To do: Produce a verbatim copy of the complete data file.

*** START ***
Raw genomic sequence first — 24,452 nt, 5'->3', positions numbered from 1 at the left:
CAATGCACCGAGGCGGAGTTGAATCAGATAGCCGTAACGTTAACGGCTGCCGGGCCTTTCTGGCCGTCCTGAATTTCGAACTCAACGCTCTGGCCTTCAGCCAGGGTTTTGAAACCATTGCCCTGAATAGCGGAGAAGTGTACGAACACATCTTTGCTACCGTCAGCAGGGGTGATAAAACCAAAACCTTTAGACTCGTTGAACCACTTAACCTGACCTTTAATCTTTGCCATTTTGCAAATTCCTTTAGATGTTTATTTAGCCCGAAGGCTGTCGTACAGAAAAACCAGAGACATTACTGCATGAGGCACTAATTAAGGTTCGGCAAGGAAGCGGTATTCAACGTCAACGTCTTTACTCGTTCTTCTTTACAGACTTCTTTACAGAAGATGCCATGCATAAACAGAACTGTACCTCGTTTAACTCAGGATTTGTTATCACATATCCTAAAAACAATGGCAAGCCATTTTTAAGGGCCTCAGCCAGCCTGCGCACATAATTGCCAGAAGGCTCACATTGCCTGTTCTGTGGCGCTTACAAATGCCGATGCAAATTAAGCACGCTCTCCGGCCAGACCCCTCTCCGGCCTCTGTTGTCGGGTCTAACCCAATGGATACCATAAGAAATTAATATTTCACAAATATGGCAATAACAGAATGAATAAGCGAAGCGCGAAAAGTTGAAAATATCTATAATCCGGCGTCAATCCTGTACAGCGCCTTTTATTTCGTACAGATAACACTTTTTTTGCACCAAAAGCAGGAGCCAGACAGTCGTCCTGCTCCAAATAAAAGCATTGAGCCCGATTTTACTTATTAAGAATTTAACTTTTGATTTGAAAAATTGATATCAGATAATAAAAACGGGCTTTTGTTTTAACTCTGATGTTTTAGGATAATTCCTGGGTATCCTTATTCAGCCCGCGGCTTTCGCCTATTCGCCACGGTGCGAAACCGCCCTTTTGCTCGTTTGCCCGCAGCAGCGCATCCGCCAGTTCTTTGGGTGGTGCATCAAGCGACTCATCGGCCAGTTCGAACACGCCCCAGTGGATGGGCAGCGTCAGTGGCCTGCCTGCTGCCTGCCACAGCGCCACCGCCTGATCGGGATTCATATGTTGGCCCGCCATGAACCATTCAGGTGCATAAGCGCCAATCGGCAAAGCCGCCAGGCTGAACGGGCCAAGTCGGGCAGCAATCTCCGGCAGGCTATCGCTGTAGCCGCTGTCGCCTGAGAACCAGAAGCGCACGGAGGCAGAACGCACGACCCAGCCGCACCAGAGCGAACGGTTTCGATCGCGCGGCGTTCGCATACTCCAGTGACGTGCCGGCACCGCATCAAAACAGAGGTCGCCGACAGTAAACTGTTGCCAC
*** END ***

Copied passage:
Raw genomic sequence first — 24,452 nt, 5'->3', positions numbered from 1 at the left:
CAATGCACCGAGGCGGAGTTGAATCAGATAGCCGTAACGTTAACGGCTGCCGGGCCTTTCTGGCCGTCCTGAATTTCGAACTCAACGCTCTGGCCTTCAGCCAGGGTTTTGAAACCATTGCCCTGAATAGCGGAGAAGTGTACGAACACATCTTTGCTACCGTCAGCAGGGGTGATAAAACCAAAACCTTTAGACTCGTTGAACCACTTAACCTGACCTTTAATCTTTGCCATTTTGCAAATTCCTTTAGATGTTTATTTAGCCCGAAGGCTGTCGTACAGAAAAACCAGAGACATTACTGCATGAGGCACTAATTAAGGTTCGGCAAGGAAGCGGTATTCAACGTCAACGTCTTTACTCGTTCTTCTTTACAGACTTCTTTACAGAAGATGCCATGCATAAACAGAACTGTACCTCGTTTAACTCAGGATTTGTTATCACATATCCTAAAAACAATGGCAAGCCATTTTTAAGGGCCTCAGCCAGCCTGCGCACATAATTGCCAGAAGGCTCACATTGCCTGTTCTGTGGCGCTTACAAATGCCGATGCAAATTAAGCACGCTCTCCGGCCAGACCCCTCTCCGGCCTCTGTTGTCGGGTCTAACCCAATGGATACCATAAGAAATTAATATTTCACAAATATGGCAATAACAGAATGAATAAGCGAAGCGCGAAAAGTTGAAAATATCTATAATCCGGCGTCAATCCTGTACAGCGCCTTTTATTTCGTACAGATAACACTTTTTTTGCACCAAAAGCAGGAGCCAGACAGTCGTCCTGCTCCAAATAAAAGCATTGAGCCCGATTTTACTTATTAAGAATTTAACTTTTGATTTGAAAAATTGATATCAGATAATAAAAACGGGCTTTTGTTTTAACTCTGATGTTTTAGGATAATTCCTGGGTATCCTTATTCAGCCCGCGGCTTTCGCCTATTCGCCACGGTGCGAAACCGCCCTTTTGCTCGTTTGCCCGCAGCAGCGCATCCGCCAGTTCTTTGGGTGGTGCATCAAGCGACTCATCGGCCAGTTCGAACACGCCCCAGTGGATGGGCAGCGTCAGTGGCCTGCCTGCTGCCTGCCACAGCGCCACCGCCTGATCGGGATTCATATGTTGGCCCGCCATGAACCATTCAGGTGCATAAGCGCCAATCGGCAAAGCCGCCAGGCTGAACGGGCCAAGTCGGGCAGCAATCTCCGGCAGGCTATCGCTGTAGCCGCTGTCGCCTGAGAACCAGAAGCGCACGGAGGCAGAACGCACGACCCAGCCGCACCAGAGCGAACGGTTTCGATCGCGCGGCGTTCGCATACTCCAGTGACGTGCCGGCACCGCATCAAAACAGAGGTCGCCGACAGTAAACTGTTGCCAC